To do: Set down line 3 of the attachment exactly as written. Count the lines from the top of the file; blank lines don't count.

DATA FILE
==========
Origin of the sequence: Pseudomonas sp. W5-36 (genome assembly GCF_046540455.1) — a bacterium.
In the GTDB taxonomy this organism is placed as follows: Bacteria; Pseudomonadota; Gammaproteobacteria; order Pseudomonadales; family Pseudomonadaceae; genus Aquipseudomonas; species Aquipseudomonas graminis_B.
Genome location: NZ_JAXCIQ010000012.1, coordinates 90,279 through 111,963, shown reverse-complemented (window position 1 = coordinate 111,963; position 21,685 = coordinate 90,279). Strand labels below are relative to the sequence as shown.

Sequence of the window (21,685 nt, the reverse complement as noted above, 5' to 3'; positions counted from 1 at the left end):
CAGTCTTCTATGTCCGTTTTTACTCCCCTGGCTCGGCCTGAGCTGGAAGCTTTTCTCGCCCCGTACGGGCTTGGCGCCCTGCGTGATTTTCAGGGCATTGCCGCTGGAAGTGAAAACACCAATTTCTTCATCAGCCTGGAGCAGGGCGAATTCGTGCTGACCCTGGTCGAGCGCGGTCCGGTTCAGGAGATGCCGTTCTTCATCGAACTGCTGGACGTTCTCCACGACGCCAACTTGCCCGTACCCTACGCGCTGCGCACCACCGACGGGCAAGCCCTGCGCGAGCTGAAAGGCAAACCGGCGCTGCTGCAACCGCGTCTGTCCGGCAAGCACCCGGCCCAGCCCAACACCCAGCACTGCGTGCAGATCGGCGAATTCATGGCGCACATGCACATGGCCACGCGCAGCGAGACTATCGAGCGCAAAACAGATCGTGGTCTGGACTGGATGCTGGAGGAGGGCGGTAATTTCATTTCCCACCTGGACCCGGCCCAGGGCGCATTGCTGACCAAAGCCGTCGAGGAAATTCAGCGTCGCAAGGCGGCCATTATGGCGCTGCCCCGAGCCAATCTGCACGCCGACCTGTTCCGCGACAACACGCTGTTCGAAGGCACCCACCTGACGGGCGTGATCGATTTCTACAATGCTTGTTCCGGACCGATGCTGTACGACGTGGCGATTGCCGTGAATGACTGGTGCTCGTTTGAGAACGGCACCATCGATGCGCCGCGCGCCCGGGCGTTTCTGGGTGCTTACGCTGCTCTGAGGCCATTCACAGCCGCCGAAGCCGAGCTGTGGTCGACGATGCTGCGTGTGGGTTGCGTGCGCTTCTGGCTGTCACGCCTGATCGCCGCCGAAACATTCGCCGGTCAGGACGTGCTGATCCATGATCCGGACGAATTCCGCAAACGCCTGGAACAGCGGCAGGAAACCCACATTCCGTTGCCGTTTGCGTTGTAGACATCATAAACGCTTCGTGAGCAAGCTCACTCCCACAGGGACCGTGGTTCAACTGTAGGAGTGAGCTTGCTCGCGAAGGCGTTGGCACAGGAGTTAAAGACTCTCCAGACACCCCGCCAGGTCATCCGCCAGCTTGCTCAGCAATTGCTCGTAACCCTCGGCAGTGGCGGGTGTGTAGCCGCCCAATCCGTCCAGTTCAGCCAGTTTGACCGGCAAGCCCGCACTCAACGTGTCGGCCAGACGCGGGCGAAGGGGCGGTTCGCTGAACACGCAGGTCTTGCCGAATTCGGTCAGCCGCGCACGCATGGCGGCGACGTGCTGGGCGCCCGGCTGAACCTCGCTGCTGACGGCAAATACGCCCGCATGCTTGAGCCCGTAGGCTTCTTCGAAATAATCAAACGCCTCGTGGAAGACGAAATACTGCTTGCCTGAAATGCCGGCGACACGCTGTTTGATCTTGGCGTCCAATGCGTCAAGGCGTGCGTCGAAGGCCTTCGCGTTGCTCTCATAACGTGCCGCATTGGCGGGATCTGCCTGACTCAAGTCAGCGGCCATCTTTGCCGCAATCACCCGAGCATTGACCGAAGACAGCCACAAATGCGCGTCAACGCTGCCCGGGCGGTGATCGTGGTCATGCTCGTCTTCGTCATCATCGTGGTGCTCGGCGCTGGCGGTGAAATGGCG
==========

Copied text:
Genome location: NZ_JAXCIQ010000012.1, coordinates 90,279 through 111,963, shown reverse-complemented (window position 1 = coordinate 111,963; position 21,685 = coordinate 90,279). Strand labels below are relative to the sequence as shown.